The Mule is a 2018 film directed, produced and starring the 88 year old Clint Eastwood. He plays an older man called Earl Stone, a horticulturist who specialises in Lily cultivars. I couldn’t help but think of my Dad, of similar age, healthy and energetic and life-long horticulturist.
But there, fortunately (!), the similarities end. Earl has a problematic relationship with his family – he’s focussed only on the Lilies and related events – and sacrifices family and family events for his passion.
Earl becomes, unwittingly a mule, running cocaine across country for a Mexican Drug cartel. Any more information and I’ll have to put a spoiler alert out, but it’s beautifully filmed, and very tense.
He’s a man without the filters of needing to prove anything which is why he’s such a successful mule.
In the end, the film is about family, time and paying attention to the relationships that matter to you. You can buy anything almost, but not time.
I wonder if the film is intended to be cathartic for Eastwood – he reportedly has eight children from several relationships – and one of his daughters plays his on-screen daughter.
A gripping, at times funny, film with a strong message and a typical Eastwood ending that isn’t feel good but kind of is.
*Time with those that matter.
It might run contrary to Maslow’s hierarchy of needs, but I do increasingly think that only a couple of things matter – health and family – however defined by you, come to mind.
I haven’t blogged much lately because of other priorities. I’ve been walking most mornings and evening for exercise. I blogged about one walk recently through Cornwall Park.
The benefits of walking are well known and it’s helped me in many way: working more effectively, thinking time, physical health and clothes fitting better!
Add good relationships with those that mean something to you – feels healthy and contented.
I might be overlooking Maslow in this simplistic interpretation of what’s important, which starts with physical needs (health, food) and safety, followed by belonging, esteem and self-actualisation.
My two “what matters” aren’t that high up the Hierarchy – in fact, health is a the bottom. It could be that I’ve got a fair way up Maslow’s needs and I’m heading down again.
It’s part of making life simple – walking, selling excess “things”, focussing on people that matter.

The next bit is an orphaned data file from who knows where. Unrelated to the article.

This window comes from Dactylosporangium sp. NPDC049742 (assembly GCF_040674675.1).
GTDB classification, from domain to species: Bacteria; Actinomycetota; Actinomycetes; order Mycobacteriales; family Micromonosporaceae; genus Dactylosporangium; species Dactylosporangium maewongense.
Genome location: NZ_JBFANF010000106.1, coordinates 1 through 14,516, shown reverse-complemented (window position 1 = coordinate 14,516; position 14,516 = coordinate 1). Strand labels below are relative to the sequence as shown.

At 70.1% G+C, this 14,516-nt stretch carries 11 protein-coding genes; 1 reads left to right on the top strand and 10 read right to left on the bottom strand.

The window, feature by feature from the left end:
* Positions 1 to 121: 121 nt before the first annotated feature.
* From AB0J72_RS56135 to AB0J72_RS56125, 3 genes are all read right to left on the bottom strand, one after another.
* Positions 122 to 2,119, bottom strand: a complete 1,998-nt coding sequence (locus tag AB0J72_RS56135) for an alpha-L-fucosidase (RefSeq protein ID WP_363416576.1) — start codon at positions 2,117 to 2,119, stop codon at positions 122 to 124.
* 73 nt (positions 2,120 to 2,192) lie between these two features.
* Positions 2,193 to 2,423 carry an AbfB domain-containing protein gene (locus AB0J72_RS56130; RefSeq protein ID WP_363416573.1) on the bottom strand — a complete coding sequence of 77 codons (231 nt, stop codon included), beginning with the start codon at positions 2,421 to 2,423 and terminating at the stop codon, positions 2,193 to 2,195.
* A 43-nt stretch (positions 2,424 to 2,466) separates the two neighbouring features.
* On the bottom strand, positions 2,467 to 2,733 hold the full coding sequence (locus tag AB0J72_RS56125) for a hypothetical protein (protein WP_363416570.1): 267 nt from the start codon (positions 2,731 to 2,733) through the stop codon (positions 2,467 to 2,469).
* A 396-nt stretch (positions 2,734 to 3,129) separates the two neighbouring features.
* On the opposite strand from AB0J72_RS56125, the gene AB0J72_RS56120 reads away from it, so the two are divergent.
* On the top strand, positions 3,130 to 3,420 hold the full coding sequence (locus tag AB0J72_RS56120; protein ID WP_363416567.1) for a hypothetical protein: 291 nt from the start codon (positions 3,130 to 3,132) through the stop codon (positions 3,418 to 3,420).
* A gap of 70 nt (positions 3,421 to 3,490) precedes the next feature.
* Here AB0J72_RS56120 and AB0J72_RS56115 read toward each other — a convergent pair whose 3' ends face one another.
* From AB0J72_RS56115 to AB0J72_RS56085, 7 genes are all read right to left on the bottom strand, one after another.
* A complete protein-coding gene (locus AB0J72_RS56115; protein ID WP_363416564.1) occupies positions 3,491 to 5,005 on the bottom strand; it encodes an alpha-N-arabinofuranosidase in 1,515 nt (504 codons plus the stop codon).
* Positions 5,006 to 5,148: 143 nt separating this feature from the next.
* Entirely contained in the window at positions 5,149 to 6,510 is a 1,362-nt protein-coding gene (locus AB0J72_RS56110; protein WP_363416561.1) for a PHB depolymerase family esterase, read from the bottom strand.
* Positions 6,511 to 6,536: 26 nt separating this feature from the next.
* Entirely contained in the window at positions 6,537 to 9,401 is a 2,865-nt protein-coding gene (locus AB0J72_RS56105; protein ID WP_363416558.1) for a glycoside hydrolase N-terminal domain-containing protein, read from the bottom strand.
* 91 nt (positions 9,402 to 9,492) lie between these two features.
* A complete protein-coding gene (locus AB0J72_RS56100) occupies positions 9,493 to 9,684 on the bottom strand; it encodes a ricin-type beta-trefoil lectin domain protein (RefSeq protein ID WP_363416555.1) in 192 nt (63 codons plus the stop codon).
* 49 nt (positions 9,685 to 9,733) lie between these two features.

A simple life, clear, clean and focussed.
When Mum and Dad were married, the end of WWII was just seven years earlier. That’s like it had ended at the end of 2011, looking back from now. Or, if we look at the Armistice for WWI, the 100th year of which we commemorated yesterday, that was thirty-four years prior, say 1984 from today’s lens.
Photographs from that era were all black and white and the first one included in this blog is the “meet the parents” trip taken outside 125 Queen Street, Auckland. Until recently this was the Bank of New Zealand building, the bank that Mum and Dad have been with for all that time! (although I’m pretty sure Mum has some funds hidden away elsewhere). The photograph was taken by a street photographer and collected from the store an hour or so later on payment of a small fee.
It’s tempting to look at a long marriage as a specific time period and consider it a great achievement (which it is), or a good effort (perhaps like a prison sentence – “hey it’s more than David Bain did and he was innocent!”), or assume what is there today is what was there all along.
Here’s the wedding day – them on the right with one of Dad’s brothers as best man with the bridesmaid.
Unlike the photographs it’s not all black and white. Mum and Dad are quite colourful actually – check out the recent photograph below. They’re parents, grandparents, great grandparents, brother and sister, uncle, aunty, cousin and friends to many.
So on this day it’s a celebration of a couple who have lived together as an example of love, persistence, humour, faith and actually, the most important thing of all: just doing good. Some of that even washed onto me!
Nice. Congratulations. You’re a legendary couple.
ps 66 years!
It was 5.02am this morning and my new Blackberry (which I didn’t even know was on or off such is my knowledge of it so far) buzzed and woke me. It took three goes for me to plug in my PIN number but when it did the text from Mum in Christchurch sent a shiver up my spine “Terrible Earth Quake”. It was one of those moments that I shall never forget. Or the next 15 minute frantically trying to contact them and finding a headline on stuff.co.nz that read in huge lettering that a 7.4 quake had hit Christchurch.
Were they trapped under a pile of rubble and one got text out? Were they struggling to find their way around? Clearly they were scared.
I felt devastated with concern and became upset. It made me realise how much my folks mean to me and them being vulnerable with the force of the earth against them was very difficult.
Thankfully we made contact and it was obvious that they were scared. Dad said it was like a bad dream that he hoped to wake from. Like most folk they had no power, books were thrown from shelves and crockery and ornaments smashed.
We’re little beings in a universe that is never static. Planet earth is relatively calm, although today’s events make you wonder, but that’s because we are so small and temporaty. The universe might be mighty and completely beyond our command, but we have emotional connections with loved ones that gives us meaning.
When the core of that meaning was put at risk for me, I felt an immediate and deep sense of empathy. It was me. In this moment did I felt the depth of meaning in this relationship.
They are safe, but they’ve had a frightening experience.
I’ve always known what matters. Today I felt it.